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This dissertation argues in part that because the ethical theory of sentimentalism is based on the mistaken belief that emotions are non-cognitive, sentimentalism cannot account for the fact of the influence of cognition in morality and moral action. Therefore sentimentalism is of little use in ethics. This work is done by going back to examine Western thinking on the emotions from its dawn in Homer's writing through to contemporary philosophy and neurophysiology on the emotions. Following the development of the way emotions were thought of and how they related to ethics allows the identification of an intellectual forked path brought about by Stoic thinking on emotions and morality and calcified by the work of René Descartes on the emotions. I identify three `Cartesian errors' that have made their way through to David Hume's thought and from there to contemporary thinking on the emotions. The first Cartesian error is the belief that `mind' or `mental activity' is pure cognition and that `body' is an unthinking machine responsive only to pleasure and pain and having nothing to do with cognition. The second Cartesian error is the irreparable separation of emotion from cognition which forces a theory into an untenable, ad hoc distinction between calm and violent passions in order to imbue some emotions with intelligence. The third Cartesian error is being unable to coherently explain how the mind and the body could have duplex communication between `mind' and `body'. I explain how the two contemporary camps, both `cognitivists' and `physicalists' about emotions are compromised by the Cartesian errors. Finally, I show how experience, common sense and contemporary empirical findings in neurophysiology recommend to us a pluralist view of the emotions that avoids the Cartesian errors and fully embraces both their physiological basis and their accompanying `cognitivity', as well as a fruitful cognitive ethical theory that is something of a middle ground between the sentimentalism of Shaftesbury and Hume and the rationalist positions of thinkers such as Socrates and Berkeley. This theory, which will be worked out in more detail in the future, is a synthesis of the findings of Plato, Aristotle, Lucretius, psychologist Richard Lazarus and contemporary psychophysiology.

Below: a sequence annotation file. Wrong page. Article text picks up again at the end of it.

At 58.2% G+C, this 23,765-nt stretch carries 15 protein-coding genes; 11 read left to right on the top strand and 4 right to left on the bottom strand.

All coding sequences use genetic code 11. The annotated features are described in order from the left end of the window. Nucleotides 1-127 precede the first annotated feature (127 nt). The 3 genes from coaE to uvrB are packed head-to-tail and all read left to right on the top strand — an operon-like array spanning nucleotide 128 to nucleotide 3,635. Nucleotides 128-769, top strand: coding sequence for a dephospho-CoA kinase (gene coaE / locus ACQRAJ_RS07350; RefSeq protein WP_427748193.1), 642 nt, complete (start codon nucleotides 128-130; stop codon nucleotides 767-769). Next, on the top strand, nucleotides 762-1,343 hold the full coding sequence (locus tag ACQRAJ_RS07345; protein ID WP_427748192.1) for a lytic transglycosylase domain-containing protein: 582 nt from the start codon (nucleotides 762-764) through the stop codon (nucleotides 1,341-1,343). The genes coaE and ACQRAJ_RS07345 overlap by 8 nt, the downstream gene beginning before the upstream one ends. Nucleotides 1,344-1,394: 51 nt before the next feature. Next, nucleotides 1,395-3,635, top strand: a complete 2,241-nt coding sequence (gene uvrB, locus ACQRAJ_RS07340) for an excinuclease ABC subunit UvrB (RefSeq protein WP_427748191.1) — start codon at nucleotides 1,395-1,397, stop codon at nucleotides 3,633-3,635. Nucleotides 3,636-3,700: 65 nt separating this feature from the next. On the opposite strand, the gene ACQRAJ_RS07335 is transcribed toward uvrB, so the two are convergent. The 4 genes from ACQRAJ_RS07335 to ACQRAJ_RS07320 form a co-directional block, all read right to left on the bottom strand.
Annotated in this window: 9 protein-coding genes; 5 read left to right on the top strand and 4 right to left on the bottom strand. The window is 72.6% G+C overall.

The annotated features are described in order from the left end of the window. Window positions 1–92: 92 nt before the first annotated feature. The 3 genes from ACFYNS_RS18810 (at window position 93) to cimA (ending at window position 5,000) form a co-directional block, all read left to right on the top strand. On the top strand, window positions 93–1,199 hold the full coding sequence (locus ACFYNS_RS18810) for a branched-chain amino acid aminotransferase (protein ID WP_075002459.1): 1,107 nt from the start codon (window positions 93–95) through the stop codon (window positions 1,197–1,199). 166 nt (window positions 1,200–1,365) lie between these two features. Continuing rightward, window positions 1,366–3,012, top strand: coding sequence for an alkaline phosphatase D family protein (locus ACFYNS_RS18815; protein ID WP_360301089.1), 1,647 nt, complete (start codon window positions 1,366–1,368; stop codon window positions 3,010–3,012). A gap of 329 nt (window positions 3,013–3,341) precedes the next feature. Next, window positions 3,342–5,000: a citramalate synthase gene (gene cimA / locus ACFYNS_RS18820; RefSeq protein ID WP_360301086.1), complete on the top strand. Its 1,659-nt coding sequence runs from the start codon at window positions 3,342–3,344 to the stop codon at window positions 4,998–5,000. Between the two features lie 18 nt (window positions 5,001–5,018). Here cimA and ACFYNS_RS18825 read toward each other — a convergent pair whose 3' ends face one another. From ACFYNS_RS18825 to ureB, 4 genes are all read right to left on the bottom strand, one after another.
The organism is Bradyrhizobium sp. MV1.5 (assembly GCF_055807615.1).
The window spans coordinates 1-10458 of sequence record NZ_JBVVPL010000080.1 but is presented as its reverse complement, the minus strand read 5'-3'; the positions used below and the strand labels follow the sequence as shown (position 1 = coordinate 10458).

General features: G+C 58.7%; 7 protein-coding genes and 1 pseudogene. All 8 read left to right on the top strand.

A NEO-HUMEAN BUNDLE THEORY: A REDUCTIONIST ACCOUNT OF PERSONAL IDENTITY, CONSCIOUSNESS AND SELF-CONCERN